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U.S. Dairy at a New Crossroads in a Global Setting

Image for Amber Waves feature "U.S. Dairy at a New Crossroads in a Global Setting"

Domestic dairy industries and markets worldwide are often cast as heavily protected with limited exposure to global competition. However, despite high tariffs and price support policies that persist in many of the world’s dairy-producing countries, today’s milk producers and dairy companies face increasing competitive forces from outside their borders. Globalization of the dairy industry is exerting pressures on both domestic-oriented dairy industries and international market “players” to adapt to changing market relationships.

International dairy trade has often been called a dumping ground for unwanted surplus commodities. However, dairy trade is now increasingly driven by demands from developing-country consumers wanting to upgrade diets and developed-country markets seeking specialty products. Competition worldwide has given rise to increasing dairy consumption, trade, and foreign direct investment in domestic dairy industries, and though many trade barriers remain in place, they do not appear to be stopping globalization of the dairy industry.

In this environment, domestic dairy sectors must compete aggressively for a share of consumer food budgets and for resources and investment capital. Dairy farmers, processors, and manufacturers who prosper are those who continuously innovate by adopting new technology and adapting to changing consumer demands. These forces have brought about major changes within the U.S. dairy industry, namely, expansion and significant consolidation. The U.S. dairy sector has advantages over its competitors that enable it to withstand such changes—it has efficient production systems open to foreign investment and it serves a large, growing population of affluent consumers. Nevertheless, the pressures of globalization, structural changes in world dairy markets, and the potential for further trade liberalization as a part of the current round of trade negotiations have brought the U.S. dairy sector to a crossroads.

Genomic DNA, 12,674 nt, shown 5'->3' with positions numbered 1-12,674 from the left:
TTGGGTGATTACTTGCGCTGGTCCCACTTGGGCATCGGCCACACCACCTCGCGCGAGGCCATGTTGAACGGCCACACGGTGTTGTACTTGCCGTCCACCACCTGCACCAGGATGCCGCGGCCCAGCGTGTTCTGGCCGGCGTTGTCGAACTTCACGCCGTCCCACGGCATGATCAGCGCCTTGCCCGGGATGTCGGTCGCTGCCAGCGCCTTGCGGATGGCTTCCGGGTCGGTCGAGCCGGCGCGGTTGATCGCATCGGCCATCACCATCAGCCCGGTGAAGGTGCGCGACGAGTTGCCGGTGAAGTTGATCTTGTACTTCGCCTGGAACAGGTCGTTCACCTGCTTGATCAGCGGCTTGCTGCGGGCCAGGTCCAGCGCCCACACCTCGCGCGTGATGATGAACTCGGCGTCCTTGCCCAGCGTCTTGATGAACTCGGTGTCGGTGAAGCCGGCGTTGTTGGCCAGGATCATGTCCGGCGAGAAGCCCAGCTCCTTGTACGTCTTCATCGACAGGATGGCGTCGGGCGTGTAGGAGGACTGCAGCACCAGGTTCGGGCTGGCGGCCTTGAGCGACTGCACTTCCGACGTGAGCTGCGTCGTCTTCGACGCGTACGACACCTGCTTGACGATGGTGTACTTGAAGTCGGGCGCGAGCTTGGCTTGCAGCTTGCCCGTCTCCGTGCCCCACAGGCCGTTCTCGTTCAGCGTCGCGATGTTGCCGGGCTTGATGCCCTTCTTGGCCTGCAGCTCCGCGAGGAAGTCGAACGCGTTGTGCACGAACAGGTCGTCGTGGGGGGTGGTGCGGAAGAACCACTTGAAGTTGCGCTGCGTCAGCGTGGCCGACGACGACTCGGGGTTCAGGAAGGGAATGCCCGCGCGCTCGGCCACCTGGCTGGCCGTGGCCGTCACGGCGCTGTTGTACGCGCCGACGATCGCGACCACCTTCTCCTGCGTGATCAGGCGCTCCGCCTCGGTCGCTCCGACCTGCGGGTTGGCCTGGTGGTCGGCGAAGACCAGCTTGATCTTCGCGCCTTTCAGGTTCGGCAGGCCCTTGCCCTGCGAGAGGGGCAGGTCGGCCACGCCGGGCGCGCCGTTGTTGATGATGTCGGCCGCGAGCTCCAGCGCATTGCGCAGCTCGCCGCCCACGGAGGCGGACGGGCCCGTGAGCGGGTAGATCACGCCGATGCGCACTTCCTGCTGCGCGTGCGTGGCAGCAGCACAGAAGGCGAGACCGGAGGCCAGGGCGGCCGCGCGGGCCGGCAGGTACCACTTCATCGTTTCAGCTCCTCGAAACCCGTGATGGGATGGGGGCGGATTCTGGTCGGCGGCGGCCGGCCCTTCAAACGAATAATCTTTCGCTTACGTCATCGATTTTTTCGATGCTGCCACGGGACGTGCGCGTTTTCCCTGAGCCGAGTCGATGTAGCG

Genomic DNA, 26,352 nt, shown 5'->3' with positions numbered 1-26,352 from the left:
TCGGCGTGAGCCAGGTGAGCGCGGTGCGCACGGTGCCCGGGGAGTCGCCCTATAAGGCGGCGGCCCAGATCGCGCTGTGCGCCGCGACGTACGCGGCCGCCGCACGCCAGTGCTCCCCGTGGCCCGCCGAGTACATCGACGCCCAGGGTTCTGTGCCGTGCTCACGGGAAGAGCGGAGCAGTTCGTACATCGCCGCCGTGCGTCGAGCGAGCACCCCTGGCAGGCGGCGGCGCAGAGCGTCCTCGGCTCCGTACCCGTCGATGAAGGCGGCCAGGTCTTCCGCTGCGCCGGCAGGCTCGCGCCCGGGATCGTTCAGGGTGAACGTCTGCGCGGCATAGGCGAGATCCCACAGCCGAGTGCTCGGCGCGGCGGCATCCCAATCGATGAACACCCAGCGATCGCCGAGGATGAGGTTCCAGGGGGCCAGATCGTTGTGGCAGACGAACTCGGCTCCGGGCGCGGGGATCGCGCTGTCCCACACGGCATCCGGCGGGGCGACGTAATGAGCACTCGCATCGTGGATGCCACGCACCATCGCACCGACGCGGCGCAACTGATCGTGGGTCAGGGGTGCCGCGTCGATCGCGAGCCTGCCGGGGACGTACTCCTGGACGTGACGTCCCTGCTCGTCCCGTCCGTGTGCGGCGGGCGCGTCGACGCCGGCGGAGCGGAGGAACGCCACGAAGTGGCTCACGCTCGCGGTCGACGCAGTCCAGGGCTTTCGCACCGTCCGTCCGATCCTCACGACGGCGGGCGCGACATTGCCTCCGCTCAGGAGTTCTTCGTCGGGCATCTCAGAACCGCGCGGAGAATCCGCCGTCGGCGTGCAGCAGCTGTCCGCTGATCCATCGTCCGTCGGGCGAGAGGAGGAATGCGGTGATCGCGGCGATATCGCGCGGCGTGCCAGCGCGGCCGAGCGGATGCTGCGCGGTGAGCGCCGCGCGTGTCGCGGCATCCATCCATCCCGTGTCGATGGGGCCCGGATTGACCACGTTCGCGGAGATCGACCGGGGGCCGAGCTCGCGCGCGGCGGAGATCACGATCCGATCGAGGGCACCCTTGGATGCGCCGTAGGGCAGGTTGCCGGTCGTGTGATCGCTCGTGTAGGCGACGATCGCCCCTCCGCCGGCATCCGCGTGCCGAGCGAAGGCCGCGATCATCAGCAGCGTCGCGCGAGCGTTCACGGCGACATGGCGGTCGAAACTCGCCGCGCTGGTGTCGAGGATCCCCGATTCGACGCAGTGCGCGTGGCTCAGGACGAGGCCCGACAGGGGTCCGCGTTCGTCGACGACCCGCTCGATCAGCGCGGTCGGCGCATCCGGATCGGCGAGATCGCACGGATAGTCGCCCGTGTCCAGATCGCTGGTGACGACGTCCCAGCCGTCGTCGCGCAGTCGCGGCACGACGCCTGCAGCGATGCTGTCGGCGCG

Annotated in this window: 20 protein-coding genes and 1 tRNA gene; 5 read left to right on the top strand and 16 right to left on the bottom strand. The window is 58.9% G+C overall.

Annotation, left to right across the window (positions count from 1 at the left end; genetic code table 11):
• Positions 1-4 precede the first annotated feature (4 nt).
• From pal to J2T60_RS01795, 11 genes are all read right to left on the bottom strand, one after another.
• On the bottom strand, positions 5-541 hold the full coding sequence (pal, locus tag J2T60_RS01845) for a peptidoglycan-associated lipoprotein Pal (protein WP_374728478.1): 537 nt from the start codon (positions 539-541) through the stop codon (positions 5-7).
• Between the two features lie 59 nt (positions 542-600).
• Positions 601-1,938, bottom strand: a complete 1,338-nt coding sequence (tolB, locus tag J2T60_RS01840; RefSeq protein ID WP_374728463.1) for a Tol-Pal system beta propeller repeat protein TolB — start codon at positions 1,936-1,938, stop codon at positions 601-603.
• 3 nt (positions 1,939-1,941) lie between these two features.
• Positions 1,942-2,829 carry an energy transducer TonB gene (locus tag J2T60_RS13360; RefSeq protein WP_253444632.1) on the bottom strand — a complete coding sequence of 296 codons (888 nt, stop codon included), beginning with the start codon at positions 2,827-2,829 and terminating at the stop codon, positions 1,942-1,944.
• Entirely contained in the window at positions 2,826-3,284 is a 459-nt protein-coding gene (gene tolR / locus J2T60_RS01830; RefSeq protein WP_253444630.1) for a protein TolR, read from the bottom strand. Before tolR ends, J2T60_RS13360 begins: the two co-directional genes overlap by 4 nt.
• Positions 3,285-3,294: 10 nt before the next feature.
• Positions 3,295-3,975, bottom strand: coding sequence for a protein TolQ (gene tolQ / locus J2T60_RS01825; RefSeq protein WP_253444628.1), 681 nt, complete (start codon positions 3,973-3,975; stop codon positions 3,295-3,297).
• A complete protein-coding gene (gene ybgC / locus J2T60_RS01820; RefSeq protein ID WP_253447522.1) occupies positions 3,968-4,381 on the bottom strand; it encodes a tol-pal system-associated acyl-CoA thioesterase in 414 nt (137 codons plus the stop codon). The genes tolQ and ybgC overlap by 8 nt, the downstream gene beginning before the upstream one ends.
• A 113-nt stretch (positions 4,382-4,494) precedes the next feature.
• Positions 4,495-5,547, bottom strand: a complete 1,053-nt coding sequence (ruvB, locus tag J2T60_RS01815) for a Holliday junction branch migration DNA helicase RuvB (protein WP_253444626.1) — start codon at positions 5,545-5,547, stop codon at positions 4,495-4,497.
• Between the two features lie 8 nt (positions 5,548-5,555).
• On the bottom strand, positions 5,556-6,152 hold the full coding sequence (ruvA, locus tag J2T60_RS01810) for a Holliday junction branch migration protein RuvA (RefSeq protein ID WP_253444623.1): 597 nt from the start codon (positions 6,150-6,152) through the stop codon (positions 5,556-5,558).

Dairy Companies Adopt New Strategies

Dairy markets everywhere are being shaped by consumer demands, the ability of dairy farmers to react to change, and dairy company strategies for maximizing profits. Firms operating successfully in global dairy markets are those that respond quickly to changing economic forces, changing policies—nonagricultural as well as agricultural—and shifts in milk supply and demand factors. Those firms may be national firms operating in single countries, regional firms operating in a well-defined area, or multinational (global) firms with a presence in multiple regions or areas. Competition among firms has grown, but so has the number of firms joining forces. As international dairy companies recognize the potential benefits from supplying milk and dairy products in different countries and the prospects for demand growth, they are repositioning themselves to source milk and products from multiple locations. This trend is spawning partnerships and joint ventures among firms seeking to benefit by controlling all stages of the production process. Direct investment across borders has also altered competition in dairy markets. Globalization has tended to emphasize the strength of multinational dairy firms, with the most prominent being Nestlé (Switzerland), Arla Foods (Denmark-Sweden), Danone (France), the Fonterra Co-operative Group (New Zealand), Lactalis (France), Unilever (Netherlands-U.K), and Kraft Foods (U.S.).